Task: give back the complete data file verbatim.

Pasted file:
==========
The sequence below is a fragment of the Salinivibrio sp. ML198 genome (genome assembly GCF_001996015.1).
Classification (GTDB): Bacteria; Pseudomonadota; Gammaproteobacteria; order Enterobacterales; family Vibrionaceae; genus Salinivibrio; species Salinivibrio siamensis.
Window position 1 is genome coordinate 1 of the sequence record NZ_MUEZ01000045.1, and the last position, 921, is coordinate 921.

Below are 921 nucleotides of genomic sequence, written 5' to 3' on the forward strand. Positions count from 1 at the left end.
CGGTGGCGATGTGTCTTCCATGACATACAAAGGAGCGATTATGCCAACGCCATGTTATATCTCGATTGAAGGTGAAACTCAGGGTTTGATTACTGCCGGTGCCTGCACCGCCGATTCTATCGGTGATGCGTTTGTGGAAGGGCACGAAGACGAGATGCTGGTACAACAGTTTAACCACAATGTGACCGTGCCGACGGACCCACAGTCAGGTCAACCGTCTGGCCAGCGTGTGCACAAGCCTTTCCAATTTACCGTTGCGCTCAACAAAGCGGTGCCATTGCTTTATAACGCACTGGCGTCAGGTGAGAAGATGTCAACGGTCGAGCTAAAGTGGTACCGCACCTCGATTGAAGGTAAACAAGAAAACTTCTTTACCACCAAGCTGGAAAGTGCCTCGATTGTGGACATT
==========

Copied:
The sequence below is a fragment of the Salinivibrio sp. ML198 genome (genome assembly GCF_001996015.1).
Classification (GTDB): Bacteria; Pseudomonadota; Gammaproteobacteria; order Enterobacterales; family Vibrionaceae; genus Salinivibrio; species Salinivibrio siamensis.
Window position 1 is genome coordinate 1 of the sequence record NZ_MUEZ01000045.1, and the last position, 921, is coordinate 921.

Below are 921 nucleotides of genomic sequence, written 5' to 3' on the forward strand. Positions count from 1 at the left end.
CGGTGGCGATGTGTCTTCCATGACATACAAAGGAGCGATTATGCCAACGCCATGTTATATCTCGATTGAAGGTGAAACTCAGGGTTTGATTACTGCCGGTGCCTGCACCGCCGATTCTATCGGTGATGCGTTTGTGGAAGGGCACGAAGACGAGATGCTGGTACAACAGTTTAACCACAATGTGACCGTGCCGACGGACCCACAGTCAGGTCAACCGTCTGGCCAGCGTGTGCACAAGCCTTTCCAATTTACCGTTGCGCTCAACAAAGCGGTGCCATTGCTTTATAACGCACTGGCGTCAGGTGAGAAGATGTCAACGGTCGAGCTAAAGTGGTACCGCACCTCGATTGAAGGTAAACAAGAAAACTTCTTTACCACCAAGCTGGAAAGTGCCTCGATTGTGGACATT